In a facility implementing smart manufacturing using edge computing, all the processing components essential for operating the facility are available onsite. Hence, the distributed manufacturing units become less reliant on constant connectivity with the central data center. Although connectivity with the cloud is desirable, it is no longer as critical as it should be without edge computing. Thus, lapses in communication won’t impact manufacturing operations, ensuring uninterrupted operations. Since there are multiple points of storage and data processing in an edge computing network, such networks are safe from data loss due to hardware failure and other causes like cyberattacks.
With the processing and storage capabilities distributed across the supply chain, manufacturers can avoid the costs of having high-capacity cloud servers and high-volume data transfer capabilities. The data on the enterprise network, due to the use of edge computing, will not need transmission over long distances and in large quantities. This minimizes the cost of setting up, maintaining, or subscribing to high-bandwidth connectivity.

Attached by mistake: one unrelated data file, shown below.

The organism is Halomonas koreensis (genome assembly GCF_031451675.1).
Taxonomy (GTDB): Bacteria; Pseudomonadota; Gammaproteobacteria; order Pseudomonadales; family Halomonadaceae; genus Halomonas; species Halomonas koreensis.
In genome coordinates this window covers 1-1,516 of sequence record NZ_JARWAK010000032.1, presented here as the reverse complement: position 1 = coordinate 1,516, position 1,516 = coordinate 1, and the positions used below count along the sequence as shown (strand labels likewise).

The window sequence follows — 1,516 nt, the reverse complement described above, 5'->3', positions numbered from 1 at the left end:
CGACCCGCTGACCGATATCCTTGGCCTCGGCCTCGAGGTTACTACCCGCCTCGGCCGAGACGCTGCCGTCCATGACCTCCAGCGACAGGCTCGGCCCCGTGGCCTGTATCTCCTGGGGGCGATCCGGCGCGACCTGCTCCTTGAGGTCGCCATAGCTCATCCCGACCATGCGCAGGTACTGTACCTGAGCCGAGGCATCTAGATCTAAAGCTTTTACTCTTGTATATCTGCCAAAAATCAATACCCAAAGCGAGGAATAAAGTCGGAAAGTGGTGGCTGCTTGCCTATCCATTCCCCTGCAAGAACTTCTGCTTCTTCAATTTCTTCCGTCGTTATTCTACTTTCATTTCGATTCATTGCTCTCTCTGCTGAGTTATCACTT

Although the benefits of IoT in manufacturing are obvious, it is still a fairly new technology. It is understandable, then, that only a fraction of all the devices that can be connected to the internet are currently part of IoT. Businesses seeking to gain a competitive edge are just beginning to use IoT and it has been reported that nearly IoT users have already seen a significant return, with revenues rising by as much as 67% depending on the scale of adoption. As the use of IoT becomes the standard across the global manufacturing industry, the need for a new competitive differentiator will arise. Once that happens, upgrading to smart manufacturing with edge computing might just be that new differentiator.